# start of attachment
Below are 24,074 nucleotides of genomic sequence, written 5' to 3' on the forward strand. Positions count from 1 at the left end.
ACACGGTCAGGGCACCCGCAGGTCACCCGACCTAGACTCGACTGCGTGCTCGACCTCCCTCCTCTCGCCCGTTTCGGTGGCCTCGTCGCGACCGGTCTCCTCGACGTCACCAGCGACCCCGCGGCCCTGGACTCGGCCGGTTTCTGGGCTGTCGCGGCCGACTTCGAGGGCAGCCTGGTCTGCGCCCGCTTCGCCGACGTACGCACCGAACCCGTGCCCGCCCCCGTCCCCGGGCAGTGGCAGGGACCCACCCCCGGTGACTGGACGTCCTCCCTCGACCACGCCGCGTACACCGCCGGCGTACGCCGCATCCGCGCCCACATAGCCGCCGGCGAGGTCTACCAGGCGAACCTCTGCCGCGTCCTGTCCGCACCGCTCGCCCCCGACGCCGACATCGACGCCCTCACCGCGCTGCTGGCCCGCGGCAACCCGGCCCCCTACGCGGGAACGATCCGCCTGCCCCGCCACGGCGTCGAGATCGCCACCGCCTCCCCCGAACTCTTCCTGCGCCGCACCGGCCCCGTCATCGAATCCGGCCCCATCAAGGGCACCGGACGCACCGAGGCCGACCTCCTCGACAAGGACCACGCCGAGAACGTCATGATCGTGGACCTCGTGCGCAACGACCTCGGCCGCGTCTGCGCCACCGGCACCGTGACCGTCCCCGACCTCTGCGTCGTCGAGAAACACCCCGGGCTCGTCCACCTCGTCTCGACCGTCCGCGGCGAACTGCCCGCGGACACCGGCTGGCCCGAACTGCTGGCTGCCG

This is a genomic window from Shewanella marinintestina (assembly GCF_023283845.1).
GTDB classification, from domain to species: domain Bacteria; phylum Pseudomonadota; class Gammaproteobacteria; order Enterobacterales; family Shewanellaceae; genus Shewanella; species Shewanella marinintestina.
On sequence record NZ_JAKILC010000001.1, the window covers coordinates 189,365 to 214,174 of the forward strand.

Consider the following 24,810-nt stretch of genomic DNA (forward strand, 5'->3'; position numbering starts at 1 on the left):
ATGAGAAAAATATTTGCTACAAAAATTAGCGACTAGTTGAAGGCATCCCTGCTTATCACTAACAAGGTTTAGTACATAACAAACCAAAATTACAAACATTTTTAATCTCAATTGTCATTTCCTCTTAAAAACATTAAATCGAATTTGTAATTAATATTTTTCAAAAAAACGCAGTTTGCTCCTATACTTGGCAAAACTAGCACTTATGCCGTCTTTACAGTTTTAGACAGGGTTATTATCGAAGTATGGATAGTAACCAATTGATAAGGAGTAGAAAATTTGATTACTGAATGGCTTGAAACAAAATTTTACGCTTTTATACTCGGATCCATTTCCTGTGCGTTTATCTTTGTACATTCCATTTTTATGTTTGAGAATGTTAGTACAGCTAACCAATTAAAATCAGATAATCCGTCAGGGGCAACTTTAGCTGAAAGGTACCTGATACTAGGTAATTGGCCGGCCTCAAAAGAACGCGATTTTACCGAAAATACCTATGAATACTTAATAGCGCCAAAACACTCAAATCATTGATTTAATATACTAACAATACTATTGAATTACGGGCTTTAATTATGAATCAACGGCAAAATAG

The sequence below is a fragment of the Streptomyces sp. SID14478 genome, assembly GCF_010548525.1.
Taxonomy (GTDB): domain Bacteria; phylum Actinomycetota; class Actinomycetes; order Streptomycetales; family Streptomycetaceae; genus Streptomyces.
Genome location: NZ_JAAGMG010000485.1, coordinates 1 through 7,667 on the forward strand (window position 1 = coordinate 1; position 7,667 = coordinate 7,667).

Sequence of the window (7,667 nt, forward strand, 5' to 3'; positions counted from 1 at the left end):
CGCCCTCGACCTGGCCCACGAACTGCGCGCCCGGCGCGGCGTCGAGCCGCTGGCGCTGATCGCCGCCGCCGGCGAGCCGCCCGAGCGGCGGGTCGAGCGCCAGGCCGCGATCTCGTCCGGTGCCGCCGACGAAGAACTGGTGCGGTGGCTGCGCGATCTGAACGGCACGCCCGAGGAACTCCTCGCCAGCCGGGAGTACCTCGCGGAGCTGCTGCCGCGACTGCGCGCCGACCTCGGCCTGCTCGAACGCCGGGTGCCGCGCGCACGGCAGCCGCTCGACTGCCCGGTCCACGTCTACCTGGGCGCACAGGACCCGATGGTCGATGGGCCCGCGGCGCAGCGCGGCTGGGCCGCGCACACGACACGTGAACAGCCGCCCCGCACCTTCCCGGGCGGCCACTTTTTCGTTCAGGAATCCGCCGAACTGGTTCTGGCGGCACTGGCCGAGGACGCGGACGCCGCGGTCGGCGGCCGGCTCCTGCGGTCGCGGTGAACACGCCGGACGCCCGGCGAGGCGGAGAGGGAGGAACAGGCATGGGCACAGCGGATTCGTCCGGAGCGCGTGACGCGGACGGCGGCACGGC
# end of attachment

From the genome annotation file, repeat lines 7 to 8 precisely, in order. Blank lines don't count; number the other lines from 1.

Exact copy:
ATGAGAAAAATATTTGCTACAAAAATTAGCGACTAGTTGAAGGCATCCCTGCTTATCACTAACAAGGTTTAGTACATAACAAACCAAAATTACAAACATTTTTAATCTCAATTGTCATTTCCTCTTAAAAACATTAAATCGAATTTGTAATTAATATTTTTCAAAAAAACGCAGTTTGCTCCTATACTTGGCAAAACTAGCACTTATGCCGTCTTTACAGTTTTAGACAGGGTTATTATCGAAGTATGGATAGTAACCAATTGATAAGGAGTAGAAAATTTGATTACTGAATGGCTTGAAACAAAATTTTACGCTTTTATACTCGGATCCATTTCCTGTGCGTTTATCTTTGTACATTCCATTTTTATGTTTGAGAATGTTAGTACAGCTAACCAATTAAAATCAGATAATCCGTCAGGGGCAACTTTAGCTGAAAGGTACCTGATACTAGGTAATTGGCCGGCCTCAAAAGAACGCGATTTTACCGAAAATACCTATGAATACTTAATAGCGCCAAAACACTCAAATCATTGATTTAATATACTAACAATACTATTGAATTACGGGCTTTAATTATGAATCAACGGCAAAATAG

The sequence below is a fragment of the Streptomyces sp. SID14478 genome, assembly GCF_010548525.1.